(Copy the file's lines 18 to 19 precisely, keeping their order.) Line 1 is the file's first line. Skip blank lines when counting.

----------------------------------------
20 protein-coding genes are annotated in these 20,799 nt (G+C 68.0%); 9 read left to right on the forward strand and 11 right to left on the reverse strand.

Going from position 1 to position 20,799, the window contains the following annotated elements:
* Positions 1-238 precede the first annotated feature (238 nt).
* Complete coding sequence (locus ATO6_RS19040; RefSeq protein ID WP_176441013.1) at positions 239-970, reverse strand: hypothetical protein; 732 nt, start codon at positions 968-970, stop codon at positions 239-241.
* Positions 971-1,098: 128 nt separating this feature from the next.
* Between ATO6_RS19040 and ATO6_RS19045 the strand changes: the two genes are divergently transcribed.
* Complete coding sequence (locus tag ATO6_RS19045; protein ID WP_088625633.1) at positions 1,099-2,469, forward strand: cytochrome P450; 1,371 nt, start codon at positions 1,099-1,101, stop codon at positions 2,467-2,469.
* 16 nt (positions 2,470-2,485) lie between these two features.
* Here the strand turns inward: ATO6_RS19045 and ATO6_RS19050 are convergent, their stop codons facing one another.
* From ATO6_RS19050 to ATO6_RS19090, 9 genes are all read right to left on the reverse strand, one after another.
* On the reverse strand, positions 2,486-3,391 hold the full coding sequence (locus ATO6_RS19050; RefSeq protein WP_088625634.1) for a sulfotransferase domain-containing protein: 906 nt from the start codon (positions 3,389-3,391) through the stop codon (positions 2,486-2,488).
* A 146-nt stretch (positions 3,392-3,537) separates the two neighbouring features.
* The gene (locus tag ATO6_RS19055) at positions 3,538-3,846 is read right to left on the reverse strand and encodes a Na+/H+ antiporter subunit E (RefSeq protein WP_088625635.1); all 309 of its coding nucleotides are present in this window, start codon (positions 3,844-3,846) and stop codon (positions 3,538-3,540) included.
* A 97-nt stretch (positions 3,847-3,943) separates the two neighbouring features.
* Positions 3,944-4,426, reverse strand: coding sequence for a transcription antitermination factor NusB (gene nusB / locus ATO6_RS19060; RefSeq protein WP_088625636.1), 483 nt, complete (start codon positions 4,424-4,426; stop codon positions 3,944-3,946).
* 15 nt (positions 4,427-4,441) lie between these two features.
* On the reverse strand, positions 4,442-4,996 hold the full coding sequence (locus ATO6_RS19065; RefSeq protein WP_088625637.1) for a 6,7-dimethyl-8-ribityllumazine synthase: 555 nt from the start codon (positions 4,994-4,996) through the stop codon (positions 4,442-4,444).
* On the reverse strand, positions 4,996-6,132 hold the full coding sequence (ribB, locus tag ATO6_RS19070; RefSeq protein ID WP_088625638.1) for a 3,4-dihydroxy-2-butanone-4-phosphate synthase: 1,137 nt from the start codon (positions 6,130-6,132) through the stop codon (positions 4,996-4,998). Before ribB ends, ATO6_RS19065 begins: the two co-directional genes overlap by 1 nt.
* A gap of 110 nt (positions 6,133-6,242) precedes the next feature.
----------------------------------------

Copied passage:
* On the reverse strand, positions 4,996-6,132 hold the full coding sequence (ribB, locus tag ATO6_RS19070; RefSeq protein ID WP_088625638.1) for a 3,4-dihydroxy-2-butanone-4-phosphate synthase: 1,137 nt from the start codon (positions 6,130-6,132) through the stop codon (positions 4,996-4,998). Before ribB ends, ATO6_RS19065 begins: the two co-directional genes overlap by 1 nt.
* A gap of 110 nt (positions 6,133-6,242) precedes the next feature.